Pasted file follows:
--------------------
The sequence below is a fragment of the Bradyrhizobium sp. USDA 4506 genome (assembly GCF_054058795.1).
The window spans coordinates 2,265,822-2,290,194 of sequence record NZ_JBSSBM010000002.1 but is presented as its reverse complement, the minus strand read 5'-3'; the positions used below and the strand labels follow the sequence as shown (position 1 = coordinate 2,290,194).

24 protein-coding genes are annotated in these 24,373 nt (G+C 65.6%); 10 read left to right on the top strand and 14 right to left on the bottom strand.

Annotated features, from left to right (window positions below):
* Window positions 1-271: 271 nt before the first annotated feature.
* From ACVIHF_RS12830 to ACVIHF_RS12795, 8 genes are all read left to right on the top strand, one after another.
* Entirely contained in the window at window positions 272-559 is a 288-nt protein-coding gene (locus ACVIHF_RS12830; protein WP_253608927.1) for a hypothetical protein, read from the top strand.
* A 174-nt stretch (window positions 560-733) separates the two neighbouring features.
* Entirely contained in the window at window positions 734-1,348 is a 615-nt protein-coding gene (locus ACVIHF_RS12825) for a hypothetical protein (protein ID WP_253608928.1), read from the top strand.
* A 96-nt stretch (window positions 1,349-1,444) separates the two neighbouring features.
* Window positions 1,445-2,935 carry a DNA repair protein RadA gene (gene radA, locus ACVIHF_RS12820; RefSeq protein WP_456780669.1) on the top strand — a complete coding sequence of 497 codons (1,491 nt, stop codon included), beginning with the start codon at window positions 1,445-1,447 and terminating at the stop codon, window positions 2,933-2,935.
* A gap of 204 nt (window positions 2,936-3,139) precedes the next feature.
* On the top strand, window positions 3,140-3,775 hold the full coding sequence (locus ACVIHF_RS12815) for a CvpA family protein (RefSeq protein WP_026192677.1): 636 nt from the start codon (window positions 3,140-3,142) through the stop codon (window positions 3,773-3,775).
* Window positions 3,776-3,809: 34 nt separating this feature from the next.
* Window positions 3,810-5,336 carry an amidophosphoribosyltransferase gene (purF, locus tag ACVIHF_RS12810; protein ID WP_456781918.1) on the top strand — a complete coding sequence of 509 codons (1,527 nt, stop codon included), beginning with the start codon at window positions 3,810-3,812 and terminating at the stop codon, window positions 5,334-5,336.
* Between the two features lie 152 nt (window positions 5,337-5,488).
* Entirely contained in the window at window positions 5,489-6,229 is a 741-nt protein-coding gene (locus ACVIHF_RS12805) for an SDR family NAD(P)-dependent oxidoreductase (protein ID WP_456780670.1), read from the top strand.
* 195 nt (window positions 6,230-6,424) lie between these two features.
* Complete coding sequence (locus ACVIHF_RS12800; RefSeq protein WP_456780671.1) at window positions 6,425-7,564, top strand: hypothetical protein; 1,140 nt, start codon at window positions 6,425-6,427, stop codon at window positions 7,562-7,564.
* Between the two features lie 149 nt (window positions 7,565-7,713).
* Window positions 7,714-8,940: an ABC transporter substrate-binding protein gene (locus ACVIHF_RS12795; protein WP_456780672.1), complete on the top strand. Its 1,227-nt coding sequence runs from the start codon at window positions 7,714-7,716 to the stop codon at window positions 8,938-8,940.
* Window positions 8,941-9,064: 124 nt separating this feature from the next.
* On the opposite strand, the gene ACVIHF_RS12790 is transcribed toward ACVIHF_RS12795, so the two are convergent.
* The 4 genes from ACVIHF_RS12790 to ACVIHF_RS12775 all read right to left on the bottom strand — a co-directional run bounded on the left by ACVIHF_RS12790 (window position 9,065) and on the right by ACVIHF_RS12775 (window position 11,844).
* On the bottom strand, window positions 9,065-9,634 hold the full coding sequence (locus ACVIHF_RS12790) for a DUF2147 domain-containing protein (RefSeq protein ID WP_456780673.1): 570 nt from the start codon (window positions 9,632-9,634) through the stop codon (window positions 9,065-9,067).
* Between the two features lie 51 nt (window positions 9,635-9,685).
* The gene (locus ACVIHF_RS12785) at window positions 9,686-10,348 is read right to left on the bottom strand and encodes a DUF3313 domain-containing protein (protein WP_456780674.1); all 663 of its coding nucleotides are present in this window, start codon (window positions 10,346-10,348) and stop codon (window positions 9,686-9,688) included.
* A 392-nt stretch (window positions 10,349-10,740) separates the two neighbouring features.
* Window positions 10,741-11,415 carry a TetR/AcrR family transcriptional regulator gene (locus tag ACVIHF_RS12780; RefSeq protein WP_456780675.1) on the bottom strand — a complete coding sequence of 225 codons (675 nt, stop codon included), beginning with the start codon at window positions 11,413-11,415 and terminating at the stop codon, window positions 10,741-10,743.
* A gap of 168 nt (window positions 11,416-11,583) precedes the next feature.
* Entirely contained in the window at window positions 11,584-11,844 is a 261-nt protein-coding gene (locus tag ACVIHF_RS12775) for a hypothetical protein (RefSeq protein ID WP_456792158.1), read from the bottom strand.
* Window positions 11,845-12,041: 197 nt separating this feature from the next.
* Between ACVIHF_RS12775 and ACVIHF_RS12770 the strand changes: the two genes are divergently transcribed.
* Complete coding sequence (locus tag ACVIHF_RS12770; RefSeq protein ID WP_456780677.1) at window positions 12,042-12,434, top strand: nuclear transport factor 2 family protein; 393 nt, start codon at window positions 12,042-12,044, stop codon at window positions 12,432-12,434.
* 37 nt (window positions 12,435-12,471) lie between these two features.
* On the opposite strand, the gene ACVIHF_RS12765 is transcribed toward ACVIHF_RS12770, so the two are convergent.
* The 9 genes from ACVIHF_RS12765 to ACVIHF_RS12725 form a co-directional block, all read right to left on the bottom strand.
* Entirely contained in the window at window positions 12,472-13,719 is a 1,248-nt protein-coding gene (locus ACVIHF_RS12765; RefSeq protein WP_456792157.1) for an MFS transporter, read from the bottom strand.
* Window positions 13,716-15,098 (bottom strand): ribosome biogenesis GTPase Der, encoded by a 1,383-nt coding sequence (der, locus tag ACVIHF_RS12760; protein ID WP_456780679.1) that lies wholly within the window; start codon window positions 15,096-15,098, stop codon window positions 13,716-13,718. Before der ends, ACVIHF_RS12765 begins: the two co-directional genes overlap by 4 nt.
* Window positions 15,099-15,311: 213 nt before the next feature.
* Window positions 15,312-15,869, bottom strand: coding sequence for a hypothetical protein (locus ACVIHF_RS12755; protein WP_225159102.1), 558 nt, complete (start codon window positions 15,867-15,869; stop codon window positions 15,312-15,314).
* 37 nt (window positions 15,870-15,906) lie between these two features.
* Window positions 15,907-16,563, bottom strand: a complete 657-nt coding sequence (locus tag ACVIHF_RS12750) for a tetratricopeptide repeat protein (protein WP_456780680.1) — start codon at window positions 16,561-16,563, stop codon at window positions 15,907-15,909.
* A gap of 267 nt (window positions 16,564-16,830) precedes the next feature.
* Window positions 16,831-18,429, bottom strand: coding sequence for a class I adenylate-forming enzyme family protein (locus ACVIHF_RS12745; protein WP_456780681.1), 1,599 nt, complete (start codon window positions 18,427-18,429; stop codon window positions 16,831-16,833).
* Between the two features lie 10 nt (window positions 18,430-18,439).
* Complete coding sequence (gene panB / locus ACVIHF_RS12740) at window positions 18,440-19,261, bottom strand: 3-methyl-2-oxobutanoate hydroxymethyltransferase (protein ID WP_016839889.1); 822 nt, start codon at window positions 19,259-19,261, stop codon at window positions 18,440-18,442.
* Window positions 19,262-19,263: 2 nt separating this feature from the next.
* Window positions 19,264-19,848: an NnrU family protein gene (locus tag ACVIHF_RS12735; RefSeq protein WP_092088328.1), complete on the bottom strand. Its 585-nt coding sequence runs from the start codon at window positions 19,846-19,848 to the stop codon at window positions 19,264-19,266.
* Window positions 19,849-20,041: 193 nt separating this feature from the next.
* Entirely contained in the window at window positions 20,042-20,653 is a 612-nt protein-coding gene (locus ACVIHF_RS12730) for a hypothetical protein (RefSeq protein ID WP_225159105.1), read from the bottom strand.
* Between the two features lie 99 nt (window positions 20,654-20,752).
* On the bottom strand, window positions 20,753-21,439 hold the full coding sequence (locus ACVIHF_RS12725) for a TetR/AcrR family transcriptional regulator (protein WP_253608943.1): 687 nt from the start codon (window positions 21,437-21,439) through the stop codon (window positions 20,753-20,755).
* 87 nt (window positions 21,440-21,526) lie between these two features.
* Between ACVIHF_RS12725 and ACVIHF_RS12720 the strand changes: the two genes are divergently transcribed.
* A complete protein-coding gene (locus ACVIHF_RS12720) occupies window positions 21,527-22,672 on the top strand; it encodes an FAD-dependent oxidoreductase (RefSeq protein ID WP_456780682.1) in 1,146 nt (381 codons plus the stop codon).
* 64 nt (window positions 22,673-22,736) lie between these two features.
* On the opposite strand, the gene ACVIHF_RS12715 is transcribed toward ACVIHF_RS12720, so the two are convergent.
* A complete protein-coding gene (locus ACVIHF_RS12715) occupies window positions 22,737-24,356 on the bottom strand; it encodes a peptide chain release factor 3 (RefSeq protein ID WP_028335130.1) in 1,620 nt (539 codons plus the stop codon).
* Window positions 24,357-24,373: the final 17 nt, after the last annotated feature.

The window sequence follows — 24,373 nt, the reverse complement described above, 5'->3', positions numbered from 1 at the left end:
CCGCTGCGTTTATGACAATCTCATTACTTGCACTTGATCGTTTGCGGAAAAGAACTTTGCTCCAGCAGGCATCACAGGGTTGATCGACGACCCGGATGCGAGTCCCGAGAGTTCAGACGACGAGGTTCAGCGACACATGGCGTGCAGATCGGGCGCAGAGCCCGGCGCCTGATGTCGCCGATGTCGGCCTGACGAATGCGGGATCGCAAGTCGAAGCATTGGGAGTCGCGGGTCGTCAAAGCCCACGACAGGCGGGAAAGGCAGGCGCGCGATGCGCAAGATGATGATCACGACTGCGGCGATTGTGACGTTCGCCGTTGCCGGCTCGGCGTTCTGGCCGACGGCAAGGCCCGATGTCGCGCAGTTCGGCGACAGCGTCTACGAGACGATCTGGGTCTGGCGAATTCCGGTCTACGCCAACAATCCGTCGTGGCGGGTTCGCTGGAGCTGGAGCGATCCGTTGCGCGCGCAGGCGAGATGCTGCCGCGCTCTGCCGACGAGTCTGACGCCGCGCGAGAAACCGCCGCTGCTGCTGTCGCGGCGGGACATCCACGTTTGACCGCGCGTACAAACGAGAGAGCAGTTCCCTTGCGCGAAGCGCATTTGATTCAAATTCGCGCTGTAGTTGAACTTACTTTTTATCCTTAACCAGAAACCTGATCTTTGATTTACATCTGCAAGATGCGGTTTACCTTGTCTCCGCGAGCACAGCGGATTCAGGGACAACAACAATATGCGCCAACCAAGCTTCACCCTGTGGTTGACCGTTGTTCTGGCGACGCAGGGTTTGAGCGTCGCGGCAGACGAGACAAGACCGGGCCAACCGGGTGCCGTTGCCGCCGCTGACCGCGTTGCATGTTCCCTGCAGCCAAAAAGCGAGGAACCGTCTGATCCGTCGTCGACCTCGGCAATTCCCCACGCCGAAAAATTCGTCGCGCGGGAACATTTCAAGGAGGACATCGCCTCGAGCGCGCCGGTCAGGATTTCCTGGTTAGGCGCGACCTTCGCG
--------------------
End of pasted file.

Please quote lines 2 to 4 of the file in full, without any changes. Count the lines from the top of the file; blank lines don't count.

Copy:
The window spans coordinates 2,265,822-2,290,194 of sequence record NZ_JBSSBM010000002.1 but is presented as its reverse complement, the minus strand read 5'-3'; the positions used below and the strand labels follow the sequence as shown (position 1 = coordinate 2,290,194).

24 protein-coding genes are annotated in these 24,373 nt (G+C 65.6%); 10 read left to right on the top strand and 14 right to left on the bottom strand.

Annotated features, from left to right (window positions below):